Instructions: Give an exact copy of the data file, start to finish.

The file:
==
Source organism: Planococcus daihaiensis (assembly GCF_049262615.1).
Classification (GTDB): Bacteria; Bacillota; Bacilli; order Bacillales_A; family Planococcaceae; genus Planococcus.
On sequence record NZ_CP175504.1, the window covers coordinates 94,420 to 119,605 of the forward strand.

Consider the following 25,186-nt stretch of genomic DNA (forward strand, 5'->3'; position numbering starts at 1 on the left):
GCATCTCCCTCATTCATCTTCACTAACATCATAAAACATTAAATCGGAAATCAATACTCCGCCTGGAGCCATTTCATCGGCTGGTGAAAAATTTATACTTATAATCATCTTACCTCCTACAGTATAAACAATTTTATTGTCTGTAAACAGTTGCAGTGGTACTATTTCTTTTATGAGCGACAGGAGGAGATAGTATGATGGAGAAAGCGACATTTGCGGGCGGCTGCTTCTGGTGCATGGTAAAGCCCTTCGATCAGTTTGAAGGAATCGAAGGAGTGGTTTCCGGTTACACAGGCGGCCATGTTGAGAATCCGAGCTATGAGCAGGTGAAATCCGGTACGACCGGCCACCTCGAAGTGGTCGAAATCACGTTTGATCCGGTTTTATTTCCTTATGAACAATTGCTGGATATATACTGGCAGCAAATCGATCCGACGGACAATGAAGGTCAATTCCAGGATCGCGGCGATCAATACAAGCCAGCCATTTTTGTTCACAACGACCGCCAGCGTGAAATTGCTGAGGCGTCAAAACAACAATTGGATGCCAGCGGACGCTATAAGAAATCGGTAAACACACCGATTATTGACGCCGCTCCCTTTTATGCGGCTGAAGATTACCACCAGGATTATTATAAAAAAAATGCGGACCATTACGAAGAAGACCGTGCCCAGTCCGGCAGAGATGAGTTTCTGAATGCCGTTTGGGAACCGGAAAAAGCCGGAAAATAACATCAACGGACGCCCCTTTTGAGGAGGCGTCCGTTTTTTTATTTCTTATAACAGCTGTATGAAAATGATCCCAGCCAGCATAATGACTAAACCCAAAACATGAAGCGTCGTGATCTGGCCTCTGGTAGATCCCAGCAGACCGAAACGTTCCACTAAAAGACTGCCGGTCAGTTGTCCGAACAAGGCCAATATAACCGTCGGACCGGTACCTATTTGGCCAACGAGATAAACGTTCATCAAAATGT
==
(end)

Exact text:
Source organism: Planococcus daihaiensis (assembly GCF_049262615.1).
Classification (GTDB): Bacteria; Bacillota; Bacilli; order Bacillales_A; family Planococcaceae; genus Planococcus.
On sequence record NZ_CP175504.1, the window covers coordinates 94,420 to 119,605 of the forward strand.

Consider the following 25,186-nt stretch of genomic DNA (forward strand, 5'->3'; position numbering starts at 1 on the left):
GCATCTCCCTCATTCATCTTCACTAACATCATAAAACATTAAATCGGAAATCAATACTCCGCCTGGAGCCATTTCATCGGCTGGTGAAAAATTTATACTTATAATCATCTTACCTCCTACAGTATAAACAATTTTATTGTCTGTAAACAGTTGCAGTGGTACTATTTCTTTTATGAGCGACAGGAGGAGATAGTATGATGGAGAAAGCGACATTTGCGGGCGGCTGCTTCTGGTGCATGGTAAAGCCCTTCGATCAGTTTGAAGGAATCGAAGGAGTGGTTTCCGGTTACACAGGCGGCCATGTTGAGAATCCGAGCTATGAGCAGGTGAAATCCGGTACGACCGGCCACCTCGAAGTGGTCGAAATCACGTTTGATCCGGTTTTATTTCCTTATGAACAATTGCTGGATATATACTGGCAGCAAATCGATCCGACGGACAATGAAGGTCAATTCCAGGATCGCGGCGATCAATACAAGCCAGCCATTTTTGTTCACAACGACCGCCAGCGTGAAATTGCTGAGGCGTCAAAACAACAATTGGATGCCAGCGGACGCTATAAGAAATCGGTAAACACACCGATTATTGACGCCGCTCCCTTTTATGCGGCTGAAGATTACCACCAGGATTATTATAAAAAAAATGCGGACCATTACGAAGAAGACCGTGCCCAGTCCGGCAGAGATGAGTTTCTGAATGCCGTTTGGGAACCGGAAAAAGCCGGAAAATAACATCAACGGACGCCCCTTTTGAGGAGGCGTCCGTTTTTTTATTTCTTATAACAGCTGTATGAAAATGATCCCAGCCAGCATAATGACTAAACCCAAAACATGAAGCGTCGTGATCTGGCCTCTGGTAGATCCCAGCAGACCGAAACGTTCCACTAAAAGACTGCCGGTCAGTTGTCCGAACAAGGCCAATATAACCGTCGGACCGGTACCTATTTGGCCAACGAGATAAACGTTCATCAAAATGT